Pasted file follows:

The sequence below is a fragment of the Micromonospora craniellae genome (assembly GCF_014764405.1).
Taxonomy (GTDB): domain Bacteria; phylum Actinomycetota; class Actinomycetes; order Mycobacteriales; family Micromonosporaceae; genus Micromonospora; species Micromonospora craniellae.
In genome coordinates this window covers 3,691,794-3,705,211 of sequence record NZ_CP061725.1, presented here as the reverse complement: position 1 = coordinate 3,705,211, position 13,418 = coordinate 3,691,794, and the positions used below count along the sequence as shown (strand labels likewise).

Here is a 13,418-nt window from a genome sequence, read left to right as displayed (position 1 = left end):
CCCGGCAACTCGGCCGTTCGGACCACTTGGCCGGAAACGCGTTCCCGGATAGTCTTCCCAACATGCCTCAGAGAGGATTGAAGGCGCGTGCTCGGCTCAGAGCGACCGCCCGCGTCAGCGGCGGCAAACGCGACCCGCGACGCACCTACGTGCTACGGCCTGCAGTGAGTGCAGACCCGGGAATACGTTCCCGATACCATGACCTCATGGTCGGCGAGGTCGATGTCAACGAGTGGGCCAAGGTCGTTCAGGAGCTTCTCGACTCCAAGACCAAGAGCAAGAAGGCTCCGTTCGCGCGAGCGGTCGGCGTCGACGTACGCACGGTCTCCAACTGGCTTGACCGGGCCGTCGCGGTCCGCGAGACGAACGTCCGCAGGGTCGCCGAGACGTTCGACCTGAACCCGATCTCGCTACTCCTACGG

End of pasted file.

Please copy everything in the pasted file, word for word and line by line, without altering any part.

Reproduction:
The sequence below is a fragment of the Micromonospora craniellae genome (assembly GCF_014764405.1).
Taxonomy (GTDB): domain Bacteria; phylum Actinomycetota; class Actinomycetes; order Mycobacteriales; family Micromonosporaceae; genus Micromonospora; species Micromonospora craniellae.
In genome coordinates this window covers 3,691,794-3,705,211 of sequence record NZ_CP061725.1, presented here as the reverse complement: position 1 = coordinate 3,705,211, position 13,418 = coordinate 3,691,794, and the positions used below count along the sequence as shown (strand labels likewise).

Here is a 13,418-nt window from a genome sequence, read left to right as displayed (position 1 = left end):
CCCGGCAACTCGGCCGTTCGGACCACTTGGCCGGAAACGCGTTCCCGGATAGTCTTCCCAACATGCCTCAGAGAGGATTGAAGGCGCGTGCTCGGCTCAGAGCGACCGCCCGCGTCAGCGGCGGCAAACGCGACCCGCGACGCACCTACGTGCTACGGCCTGCAGTGAGTGCAGACCCGGGAATACGTTCCCGATACCATGACCTCATGGTCGGCGAGGTCGATGTCAACGAGTGGGCCAAGGTCGTTCAGGAGCTTCTCGACTCCAAGACCAAGAGCAAGAAGGCTCCGTTCGCGCGAGCGGTCGGCGTCGACGTACGCACGGTCTCCAACTGGCTTGACCGGGCCGTCGCGGTCCGCGAGACGAACGTCCGCAGGGTCGCCGAGACGTTCGACCTGAACCCGATCTCGCTACTCCTACGG